AASU Graduate Students Engaged in Service Projects
(May 20, 2010) A group of graduate students in Armstrong Atlantic State University's Communication Sciences and Disorders program have been volunteering with the Savannah Speech and Hearing Center to support stroke survivors on the road to recovery.
Over the past year, a group of 13 students has met every Friday with about a dozen survivors struggling to regain speech and other faculties lost to stroke.
“The students are engaging the patients and helping them to speak and write again,” said Ann Curry, volunteer coordinator with the Savannah Speech and Hearing Center, where the meetings have been held.
The service-learning project dubbed AASU CHATS (Communication Help for Adults After Stroke) is required for students prior to graduation and provides experience that can't be obtained in the classroom.
“The students bring their classroom training and work one-on-one with patients in a social setting to help them rebuild some of the skills lost to stroke,” said April Garrity, AASU assistant professor of communication sciences and disorders and director of the CHATS project. “It is an amazing experience for the students that has a real impact on their understanding of their role as therapists.”
The students organize and conduct activities for the survivors like Jeopardy-style games and other activities that facilitate functional communication and social interaction.
Eric Hunt, a second-year graduate student who retired from the Army to return to school, served as one of the student-therapists through the end of last fall semester. “I was given the opportunity to come up with a functional therapy plan focused on cognitive, language, math and other skills,” he said. “Each week we tried to give them different activities to work on different deficits.”
The therapy provided by the students comes at no cost to the stroke survivors. The cost for the same type of services can run $100 per hour or more. Another group of students will rejoin the stroke support group in the spring of 2011.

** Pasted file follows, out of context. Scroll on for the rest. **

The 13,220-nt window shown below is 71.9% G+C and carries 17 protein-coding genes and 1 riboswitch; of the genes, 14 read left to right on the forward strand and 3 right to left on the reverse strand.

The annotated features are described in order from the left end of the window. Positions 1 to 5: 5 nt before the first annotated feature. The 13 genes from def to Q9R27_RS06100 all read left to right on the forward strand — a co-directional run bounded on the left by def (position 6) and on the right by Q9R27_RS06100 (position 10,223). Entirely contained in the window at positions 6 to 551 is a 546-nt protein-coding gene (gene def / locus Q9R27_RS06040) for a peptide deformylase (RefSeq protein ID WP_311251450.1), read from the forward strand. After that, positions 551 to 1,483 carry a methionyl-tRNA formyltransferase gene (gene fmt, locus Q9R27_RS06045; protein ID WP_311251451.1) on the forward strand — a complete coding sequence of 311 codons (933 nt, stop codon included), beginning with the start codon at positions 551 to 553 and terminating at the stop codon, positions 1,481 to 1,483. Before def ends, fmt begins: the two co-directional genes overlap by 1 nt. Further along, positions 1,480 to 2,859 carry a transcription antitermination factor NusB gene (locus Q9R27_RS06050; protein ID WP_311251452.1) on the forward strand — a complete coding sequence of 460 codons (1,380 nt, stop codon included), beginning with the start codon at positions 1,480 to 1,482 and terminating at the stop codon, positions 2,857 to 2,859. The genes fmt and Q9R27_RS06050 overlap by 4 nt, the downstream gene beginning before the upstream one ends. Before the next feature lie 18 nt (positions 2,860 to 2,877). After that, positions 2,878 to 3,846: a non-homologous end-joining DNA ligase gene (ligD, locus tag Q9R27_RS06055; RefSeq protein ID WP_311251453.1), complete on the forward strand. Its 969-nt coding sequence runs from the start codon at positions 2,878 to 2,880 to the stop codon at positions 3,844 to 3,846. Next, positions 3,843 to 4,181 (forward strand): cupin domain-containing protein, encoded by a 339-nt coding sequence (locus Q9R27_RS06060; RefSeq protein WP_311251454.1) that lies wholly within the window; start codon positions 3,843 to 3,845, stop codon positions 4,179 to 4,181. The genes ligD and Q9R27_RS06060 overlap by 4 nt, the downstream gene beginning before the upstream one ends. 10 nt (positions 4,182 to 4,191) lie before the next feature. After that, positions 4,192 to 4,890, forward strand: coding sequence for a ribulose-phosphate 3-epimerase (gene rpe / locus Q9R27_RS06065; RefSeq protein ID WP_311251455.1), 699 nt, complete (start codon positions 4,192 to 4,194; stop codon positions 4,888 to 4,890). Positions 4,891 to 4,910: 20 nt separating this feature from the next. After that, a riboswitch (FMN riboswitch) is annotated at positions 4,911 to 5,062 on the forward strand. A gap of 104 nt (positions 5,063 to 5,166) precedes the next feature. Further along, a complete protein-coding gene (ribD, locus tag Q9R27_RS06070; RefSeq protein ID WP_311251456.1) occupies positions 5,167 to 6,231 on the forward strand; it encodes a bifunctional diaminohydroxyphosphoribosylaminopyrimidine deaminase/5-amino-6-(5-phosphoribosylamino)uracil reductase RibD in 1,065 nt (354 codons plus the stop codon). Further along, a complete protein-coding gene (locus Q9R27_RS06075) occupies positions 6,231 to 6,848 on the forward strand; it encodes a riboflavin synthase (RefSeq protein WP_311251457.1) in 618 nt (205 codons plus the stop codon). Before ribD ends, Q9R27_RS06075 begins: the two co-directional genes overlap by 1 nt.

Also during the spring semester, the same group of students spent 12 weeks at St. Mary's Community Center in Savannah as part of the PALS program (Promoting Academics through Language-Literacy Skills). Through this program, the students developed and presented caregiver-training modules for parents and teachers of children at risk for speech and language delays. Caregivers were given information regarding typical speech and language development, as well as development of early literacy skills for academic readiness. In addition to working with caregivers, students also interacted with the children enrolled in the St. Mary's preschool program, facilitating communication, social interaction, and literacy skills directly.
Maya Clark, AASU assistant professor of communication sciences and disorders, is coordinator of the PALS program. She said, “This project fills a real need for the community by empowering caregivers to assist their children with speech, language, and literacy development. It also allows our students to understand and appreciate the role of speech-language pathologists in prevention of language and literacy deficits.”
The PALS program culminated at the end of the spring semester with the distribution of literacy bags to the families involved. The literacy bags were provided by the National Student Speech-Language Hearing Association at AASU, and contained books, flash cards, crayons, and healthy snacks.